Warner Bros. Consumer Products continues to cozy up to the infant/toddler market with "big heroes for little boys."
Targeting the infant/toddler age sector is certainly not something new for Warner Bros. Consumer Products...but aging down DC Comics' stable of superheroes certainly is. So, why the wait?
"We've been talking about doing this for a number of years based on the nature of the DC Comics superheroes and the role-play experiences for kids associated with these superheroes," reveals Karen McTier, executive vice president, domestic licensing and worldwide marketing, "but we've always been protective of the action figure line, and wanted a true point of difference." No time like the present to forgo the hesitation and create the point of difference, as according to WBCP research, the toddler—and young children's—market is one of the fastest-growing retail segments. Forecasts predict sales of character-licensed merchandise will rise from $13 billion in 2005 to $15.6 billion in 2010—a 20 percent increase. "So the market may be a bit crowded, but it's definitely a growth area," responds McTier when asked about the overabundance of properties in the preschool sector.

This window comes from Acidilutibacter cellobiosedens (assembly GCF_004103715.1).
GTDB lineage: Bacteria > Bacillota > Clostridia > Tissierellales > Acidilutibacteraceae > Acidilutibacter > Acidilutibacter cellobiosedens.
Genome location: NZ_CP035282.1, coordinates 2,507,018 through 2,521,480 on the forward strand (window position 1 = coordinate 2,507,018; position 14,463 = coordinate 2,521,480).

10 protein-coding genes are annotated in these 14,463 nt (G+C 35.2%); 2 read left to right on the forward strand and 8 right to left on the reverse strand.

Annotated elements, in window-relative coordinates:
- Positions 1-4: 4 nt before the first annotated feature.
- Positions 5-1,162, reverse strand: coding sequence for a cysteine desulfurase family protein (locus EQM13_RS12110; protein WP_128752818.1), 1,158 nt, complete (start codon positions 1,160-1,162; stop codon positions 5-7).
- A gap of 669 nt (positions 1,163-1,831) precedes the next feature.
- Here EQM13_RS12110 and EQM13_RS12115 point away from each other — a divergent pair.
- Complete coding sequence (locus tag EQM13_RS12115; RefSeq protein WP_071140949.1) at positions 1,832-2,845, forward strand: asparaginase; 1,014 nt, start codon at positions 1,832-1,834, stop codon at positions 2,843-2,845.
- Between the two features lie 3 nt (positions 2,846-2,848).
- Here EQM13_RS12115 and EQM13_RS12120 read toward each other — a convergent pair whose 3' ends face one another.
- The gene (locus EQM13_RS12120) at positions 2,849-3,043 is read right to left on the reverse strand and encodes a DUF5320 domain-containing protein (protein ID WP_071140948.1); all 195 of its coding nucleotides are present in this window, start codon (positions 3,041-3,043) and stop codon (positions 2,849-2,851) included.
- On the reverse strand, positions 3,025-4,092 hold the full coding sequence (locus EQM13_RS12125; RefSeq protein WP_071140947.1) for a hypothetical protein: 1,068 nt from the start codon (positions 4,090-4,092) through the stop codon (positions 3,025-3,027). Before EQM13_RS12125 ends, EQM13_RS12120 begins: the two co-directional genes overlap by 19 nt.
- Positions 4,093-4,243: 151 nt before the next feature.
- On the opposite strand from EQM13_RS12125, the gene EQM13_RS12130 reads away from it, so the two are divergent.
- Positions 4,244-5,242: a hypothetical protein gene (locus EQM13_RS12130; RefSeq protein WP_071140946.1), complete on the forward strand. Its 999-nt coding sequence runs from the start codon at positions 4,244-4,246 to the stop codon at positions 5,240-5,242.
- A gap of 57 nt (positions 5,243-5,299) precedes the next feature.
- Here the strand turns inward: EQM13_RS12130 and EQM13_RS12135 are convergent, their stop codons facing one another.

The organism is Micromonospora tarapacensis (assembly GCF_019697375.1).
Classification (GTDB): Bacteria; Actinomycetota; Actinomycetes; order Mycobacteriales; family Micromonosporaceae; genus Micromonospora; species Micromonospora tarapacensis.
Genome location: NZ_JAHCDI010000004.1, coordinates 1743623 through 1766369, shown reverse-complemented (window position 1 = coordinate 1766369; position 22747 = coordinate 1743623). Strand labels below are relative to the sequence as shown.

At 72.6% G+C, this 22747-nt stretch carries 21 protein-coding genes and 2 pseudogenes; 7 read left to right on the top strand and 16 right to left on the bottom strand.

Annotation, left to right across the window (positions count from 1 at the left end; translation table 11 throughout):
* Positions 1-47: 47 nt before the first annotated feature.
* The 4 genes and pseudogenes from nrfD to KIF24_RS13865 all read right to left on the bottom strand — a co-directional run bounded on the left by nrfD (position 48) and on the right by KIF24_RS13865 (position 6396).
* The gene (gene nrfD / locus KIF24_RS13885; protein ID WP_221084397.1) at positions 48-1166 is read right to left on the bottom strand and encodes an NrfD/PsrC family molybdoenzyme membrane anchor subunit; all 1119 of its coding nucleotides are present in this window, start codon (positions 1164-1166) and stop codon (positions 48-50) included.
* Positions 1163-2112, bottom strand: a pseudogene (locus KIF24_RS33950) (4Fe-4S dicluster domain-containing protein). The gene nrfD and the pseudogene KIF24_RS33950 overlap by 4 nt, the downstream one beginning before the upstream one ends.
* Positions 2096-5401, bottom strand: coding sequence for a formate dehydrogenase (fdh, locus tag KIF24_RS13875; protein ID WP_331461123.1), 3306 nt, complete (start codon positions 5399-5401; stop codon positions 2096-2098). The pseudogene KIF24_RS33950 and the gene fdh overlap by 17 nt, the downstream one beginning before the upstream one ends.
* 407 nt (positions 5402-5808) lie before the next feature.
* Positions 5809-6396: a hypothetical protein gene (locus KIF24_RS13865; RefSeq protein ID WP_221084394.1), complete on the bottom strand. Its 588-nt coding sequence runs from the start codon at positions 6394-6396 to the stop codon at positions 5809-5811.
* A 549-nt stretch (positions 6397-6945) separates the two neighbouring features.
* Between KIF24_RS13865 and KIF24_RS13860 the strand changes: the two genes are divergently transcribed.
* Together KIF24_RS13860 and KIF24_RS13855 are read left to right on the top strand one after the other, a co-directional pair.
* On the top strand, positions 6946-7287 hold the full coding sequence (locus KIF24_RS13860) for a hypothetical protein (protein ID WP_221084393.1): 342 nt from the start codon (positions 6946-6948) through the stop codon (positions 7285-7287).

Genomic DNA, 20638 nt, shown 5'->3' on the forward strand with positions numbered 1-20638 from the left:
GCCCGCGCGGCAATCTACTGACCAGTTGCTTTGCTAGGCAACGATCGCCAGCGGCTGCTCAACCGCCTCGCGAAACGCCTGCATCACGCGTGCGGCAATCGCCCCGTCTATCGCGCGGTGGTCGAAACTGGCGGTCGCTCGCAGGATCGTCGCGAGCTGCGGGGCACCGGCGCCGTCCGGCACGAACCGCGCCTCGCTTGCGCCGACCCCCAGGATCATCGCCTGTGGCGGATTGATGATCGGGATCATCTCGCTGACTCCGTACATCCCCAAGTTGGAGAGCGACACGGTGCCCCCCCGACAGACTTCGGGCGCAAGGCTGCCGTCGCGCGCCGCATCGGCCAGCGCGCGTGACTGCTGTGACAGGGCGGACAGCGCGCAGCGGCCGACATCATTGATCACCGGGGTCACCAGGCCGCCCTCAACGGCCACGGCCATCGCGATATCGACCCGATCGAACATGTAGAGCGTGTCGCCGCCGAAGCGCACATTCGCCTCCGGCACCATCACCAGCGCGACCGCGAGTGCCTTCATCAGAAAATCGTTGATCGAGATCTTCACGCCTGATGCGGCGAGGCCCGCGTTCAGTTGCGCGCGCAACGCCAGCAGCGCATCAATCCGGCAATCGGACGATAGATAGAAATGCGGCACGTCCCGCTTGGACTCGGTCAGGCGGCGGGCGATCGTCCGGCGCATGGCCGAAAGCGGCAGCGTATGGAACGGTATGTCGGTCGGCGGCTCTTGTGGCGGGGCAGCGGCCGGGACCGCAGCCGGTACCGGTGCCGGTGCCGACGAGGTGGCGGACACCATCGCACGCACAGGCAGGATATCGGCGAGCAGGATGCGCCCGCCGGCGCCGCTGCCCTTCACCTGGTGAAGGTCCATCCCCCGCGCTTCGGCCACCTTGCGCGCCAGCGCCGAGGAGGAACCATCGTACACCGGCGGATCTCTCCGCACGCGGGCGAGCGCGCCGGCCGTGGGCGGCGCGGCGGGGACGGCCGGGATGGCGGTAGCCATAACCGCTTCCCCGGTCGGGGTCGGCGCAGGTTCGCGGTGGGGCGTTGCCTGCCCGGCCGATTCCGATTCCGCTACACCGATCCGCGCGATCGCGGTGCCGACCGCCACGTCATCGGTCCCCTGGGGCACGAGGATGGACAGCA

That aside, McTier contends the demand for DC Super Friends, Big Heroes for Little Boys, as the program is dubbed, was apparent with excellent TV ratings ("younger siblings are watching the shows based on DC Comics' stable of superheroes with older siblings," she says), DVD sales, and retailer and mom approvals. "When doing focus groups with moms for this age group [preschool], moms have a great feeling for the DC Comics superheroes. They are all-American heroes that moms are comfortable with. So it's a very viable program because of a pent-up demand," affirms McTier. Of note: Some 61 percent of toddler product purchases are made by parents, 23 percent by grandparents.
To protect the already-established core action figure line, master licensee Mattel (for both) is on board to create a younger, unique but complementary basic and deluxe action figure line for Super Friends, as well as vehicles and other accessories. "From a toy perspective, we felt comfortable the toys would all reside in the same house [Mattel]," says McTier.
The Super Friends program with a broad target of ages 0 to 5 (with the bulk of the target in the 2 to 5 age range) will launch first with toys in fall 2007, according to McTier. As a global partner, Mattel will launch the toy line on a global basis. Together, Warner Bros. Consumer Products and Mattel will work on the creative for the brand for both advertising and merchandising opportunities.
With toys as an anchor, McTier says apparel will follow in spring 2008, followed by bedding and bath (and other home décor items) in fall 2008.